Obviously, Menzies is taking great comfort in knowing that even though her mother is no longer here, they can still maintain a connection. I know how important it was for me to have my mom accept my partner, and there would definitely be something missing if she wasn't here to share in my joy. It's also really incredible to know that Menzies' mother had a hand in making McLeodd the person he is today, even if it was only a small part.

@speccylee

Found out through this photo in his photo album. A moment straight out of a movie 🥲

♬ iris - 🫶

“It’s incredible that that she knew him," Menzies said. "What gets me is that she was standing with my future boyfriend and she had no idea.”

Since he was only 3, McLeodd has no actual memory of Menzies' mother. But his own mother remembers her as “kind and really gentle.”

The TikTok has understandably gone viral and the comments are so sweet and positive.

"No the chills I got omggg."

"This is the cutest thing I have watched."

"It’s as if she remembered some significance about him and sent him to you. Love fate 😍✨"

In the caption of the video, she said that discovering the connection between her boyfriend and her mom was "straight out of a movie." And if you're into romantic comedies, you're definitely nodding along right now.

Menzies and McLeodd made a follow-up TikTok to address everyone's positive response to their initial video and it's just as sweet. The young couple sits together and addresses some of the questions they noticed pop up. People were confused that they kept saying McLeodd was in kindergarten but only 3 years old when he was in Menzies' mother's class. The couple is Australian and Menzies explained that it's the equivalent of American preschool.

They also clarified that although they went to high school together and kind of knew of the other's existence, they didn't really get to know each other until they started dating seven months ago. So no, they truly had no idea that her mother was his teacher. Menzies revealed that she "didn't actually know that my mum taught at kindergarten."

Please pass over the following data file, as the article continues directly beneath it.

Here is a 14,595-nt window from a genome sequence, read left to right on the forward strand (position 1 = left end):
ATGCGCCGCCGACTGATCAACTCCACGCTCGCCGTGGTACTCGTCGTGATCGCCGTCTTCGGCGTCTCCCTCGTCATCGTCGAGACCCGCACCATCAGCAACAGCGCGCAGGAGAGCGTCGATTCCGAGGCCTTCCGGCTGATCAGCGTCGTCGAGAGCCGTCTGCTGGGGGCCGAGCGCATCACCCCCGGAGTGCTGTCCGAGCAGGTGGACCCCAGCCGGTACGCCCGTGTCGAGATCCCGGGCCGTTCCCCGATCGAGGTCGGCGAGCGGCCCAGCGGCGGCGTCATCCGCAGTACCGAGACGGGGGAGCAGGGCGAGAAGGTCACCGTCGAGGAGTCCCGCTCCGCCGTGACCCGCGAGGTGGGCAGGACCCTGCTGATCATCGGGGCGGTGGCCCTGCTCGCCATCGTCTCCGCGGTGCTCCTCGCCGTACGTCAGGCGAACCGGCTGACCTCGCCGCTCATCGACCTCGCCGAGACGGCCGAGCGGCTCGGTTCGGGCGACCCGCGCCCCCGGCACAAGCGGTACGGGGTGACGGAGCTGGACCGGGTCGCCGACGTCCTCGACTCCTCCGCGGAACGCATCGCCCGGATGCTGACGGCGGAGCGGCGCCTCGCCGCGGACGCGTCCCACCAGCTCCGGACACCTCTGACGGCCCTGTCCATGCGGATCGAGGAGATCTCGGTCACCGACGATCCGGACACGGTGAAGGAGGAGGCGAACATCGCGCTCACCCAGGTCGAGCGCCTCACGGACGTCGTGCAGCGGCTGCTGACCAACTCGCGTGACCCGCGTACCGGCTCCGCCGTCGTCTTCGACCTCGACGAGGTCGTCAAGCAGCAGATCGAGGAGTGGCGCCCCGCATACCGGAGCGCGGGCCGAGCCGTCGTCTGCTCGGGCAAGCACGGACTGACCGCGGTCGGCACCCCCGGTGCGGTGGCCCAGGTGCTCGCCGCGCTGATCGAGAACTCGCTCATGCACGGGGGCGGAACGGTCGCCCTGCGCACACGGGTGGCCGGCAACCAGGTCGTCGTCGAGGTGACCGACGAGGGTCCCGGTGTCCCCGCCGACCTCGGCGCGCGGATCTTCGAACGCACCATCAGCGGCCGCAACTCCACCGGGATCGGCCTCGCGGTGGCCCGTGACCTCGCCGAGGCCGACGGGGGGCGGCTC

"I just knew she was a teacher," she explained.

She made him act out his reaction to seeing the photo, saying he was "speechless," and when she looked at the photo she started crying. McLeodd recognized her mother because of the pictures Menzies keeps in her room. Cue the "awws," because this is so cute, I'm kvelling.

A simple solution for all ages, really.

School should feel like a safe space. But after the tragic news of yet another mass shooting, many children are scared to death. As a parent or a teacher, it can be an arduous task helping young minds to unpack such unthinkable monstrosities. Especially when, in all honesty, the adults are also terrified.

Katelyn Campbell, a clinical psychologist in South Carolina, worked with elementary school children in the aftermath of the Sandy Hook shooting. She recently shared a simple idea that helped then, in hopes that it might help now.

The psychologist tweeted, “We had our kids draw pictures of scenery that made them feel calm—we then hung them up around the school—to make the ‘other kids who were scared’ have something calm to look at.”



“Kids, like adults, want to feel helpful when they feel helpless,” she continued, saying that drawing gave them something useful to do.

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Alberto Cartuccia Cingolani wows audiences with his amazing musical talents.

Mozart was known for his musical talent at a young age, playing the harpsichord at age 4 and writing original compositions at age 5. So perhaps it's fitting that a video of 5-year-old piano prodigy Alberto Cartuccia Cingolani playing Mozart has gone viral as people marvel at his musical abilities.

Alberto's legs can't even reach the pedals, but that doesn't stop his little hands from flying expertly over the keys as incredible music pours out of the piano at the 10th International Musical Competition "Città di Penne" in Italy. Even if you've seen young musicians play impressively, it's hard not to have your jaw drop at this one. Sometimes a kid comes along who just clearly has a gift.

Of course, that gift has been helped along by two professional musician parents. But no amount of teaching can create an ability like this.